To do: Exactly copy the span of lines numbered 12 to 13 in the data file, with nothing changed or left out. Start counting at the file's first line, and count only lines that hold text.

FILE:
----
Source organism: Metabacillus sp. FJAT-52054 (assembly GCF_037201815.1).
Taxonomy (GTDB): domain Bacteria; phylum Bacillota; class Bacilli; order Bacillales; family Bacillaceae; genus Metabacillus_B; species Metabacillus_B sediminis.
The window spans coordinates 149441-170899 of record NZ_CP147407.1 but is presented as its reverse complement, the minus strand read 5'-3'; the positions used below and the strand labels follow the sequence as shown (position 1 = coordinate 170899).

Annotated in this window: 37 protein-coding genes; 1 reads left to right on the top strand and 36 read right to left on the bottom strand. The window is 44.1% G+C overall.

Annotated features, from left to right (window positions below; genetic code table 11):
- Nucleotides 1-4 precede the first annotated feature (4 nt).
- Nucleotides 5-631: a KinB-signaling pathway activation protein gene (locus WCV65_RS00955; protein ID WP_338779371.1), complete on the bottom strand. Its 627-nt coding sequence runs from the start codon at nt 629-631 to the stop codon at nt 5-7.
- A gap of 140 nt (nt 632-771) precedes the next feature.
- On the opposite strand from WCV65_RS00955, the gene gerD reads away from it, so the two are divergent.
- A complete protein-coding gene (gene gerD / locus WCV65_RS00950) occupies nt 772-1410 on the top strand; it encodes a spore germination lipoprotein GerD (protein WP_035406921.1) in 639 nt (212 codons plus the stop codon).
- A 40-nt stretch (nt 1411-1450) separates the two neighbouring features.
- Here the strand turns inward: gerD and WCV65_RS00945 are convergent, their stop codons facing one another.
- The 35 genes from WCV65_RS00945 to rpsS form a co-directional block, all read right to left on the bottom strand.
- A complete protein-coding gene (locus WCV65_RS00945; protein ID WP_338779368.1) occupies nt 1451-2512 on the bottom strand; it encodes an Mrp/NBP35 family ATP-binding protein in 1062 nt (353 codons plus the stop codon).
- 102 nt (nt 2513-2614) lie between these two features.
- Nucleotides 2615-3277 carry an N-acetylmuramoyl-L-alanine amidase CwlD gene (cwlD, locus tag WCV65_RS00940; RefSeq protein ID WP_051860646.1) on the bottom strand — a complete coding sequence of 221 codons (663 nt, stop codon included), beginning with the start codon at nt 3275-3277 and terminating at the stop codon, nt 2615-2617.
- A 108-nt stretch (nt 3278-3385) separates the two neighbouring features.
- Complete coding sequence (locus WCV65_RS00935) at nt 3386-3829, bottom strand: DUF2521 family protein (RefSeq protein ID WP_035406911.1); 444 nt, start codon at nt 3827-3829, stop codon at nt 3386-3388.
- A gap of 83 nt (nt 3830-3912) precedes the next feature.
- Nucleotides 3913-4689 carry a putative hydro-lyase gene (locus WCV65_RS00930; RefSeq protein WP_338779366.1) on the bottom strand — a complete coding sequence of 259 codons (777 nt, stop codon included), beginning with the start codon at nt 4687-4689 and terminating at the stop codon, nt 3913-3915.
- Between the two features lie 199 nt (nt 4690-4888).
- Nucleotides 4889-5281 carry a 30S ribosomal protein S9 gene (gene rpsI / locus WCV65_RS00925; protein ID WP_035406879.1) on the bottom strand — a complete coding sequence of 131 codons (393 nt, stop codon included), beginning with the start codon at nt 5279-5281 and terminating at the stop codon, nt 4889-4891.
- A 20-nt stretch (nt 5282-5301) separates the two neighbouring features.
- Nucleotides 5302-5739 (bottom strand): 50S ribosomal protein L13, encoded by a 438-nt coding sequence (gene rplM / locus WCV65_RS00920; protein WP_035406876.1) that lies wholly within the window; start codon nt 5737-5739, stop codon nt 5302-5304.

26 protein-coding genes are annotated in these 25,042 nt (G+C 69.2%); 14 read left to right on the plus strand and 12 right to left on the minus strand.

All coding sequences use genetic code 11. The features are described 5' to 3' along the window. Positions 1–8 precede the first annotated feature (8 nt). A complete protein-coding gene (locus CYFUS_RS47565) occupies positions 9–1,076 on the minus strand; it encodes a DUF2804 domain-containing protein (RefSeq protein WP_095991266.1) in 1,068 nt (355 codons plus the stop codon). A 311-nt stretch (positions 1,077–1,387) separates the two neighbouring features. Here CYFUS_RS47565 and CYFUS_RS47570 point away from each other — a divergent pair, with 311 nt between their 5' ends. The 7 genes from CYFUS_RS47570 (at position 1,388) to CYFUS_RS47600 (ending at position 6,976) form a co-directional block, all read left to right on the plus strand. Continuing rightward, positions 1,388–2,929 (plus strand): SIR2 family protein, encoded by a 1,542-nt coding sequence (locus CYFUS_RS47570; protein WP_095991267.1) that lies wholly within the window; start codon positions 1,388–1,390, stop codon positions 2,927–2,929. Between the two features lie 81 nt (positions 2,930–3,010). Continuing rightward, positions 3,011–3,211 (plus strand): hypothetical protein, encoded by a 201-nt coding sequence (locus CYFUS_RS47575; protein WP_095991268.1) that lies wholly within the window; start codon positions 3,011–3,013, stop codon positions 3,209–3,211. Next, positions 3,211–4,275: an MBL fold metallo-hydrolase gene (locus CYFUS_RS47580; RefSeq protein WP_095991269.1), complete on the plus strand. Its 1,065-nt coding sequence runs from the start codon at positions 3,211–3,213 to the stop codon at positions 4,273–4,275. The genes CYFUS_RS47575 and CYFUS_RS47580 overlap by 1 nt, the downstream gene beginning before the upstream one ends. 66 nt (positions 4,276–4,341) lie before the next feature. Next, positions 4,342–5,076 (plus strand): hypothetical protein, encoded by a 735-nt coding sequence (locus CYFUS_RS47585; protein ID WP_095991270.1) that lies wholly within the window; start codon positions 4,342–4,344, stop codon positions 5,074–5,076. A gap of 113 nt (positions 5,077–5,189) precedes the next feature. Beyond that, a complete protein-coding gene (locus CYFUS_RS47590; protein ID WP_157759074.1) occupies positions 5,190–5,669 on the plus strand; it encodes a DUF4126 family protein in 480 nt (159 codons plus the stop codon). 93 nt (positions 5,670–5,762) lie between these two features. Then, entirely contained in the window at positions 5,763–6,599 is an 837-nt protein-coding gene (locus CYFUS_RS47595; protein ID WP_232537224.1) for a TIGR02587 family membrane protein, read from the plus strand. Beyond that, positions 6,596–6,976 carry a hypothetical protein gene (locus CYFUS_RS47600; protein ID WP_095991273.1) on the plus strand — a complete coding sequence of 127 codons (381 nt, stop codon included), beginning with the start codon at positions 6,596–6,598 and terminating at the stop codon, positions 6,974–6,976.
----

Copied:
- Here the strand turns inward: gerD and WCV65_RS00945 are convergent, their stop codons facing one another.
- The 35 genes from WCV65_RS00945 to rpsS form a co-directional block, all read right to left on the bottom strand.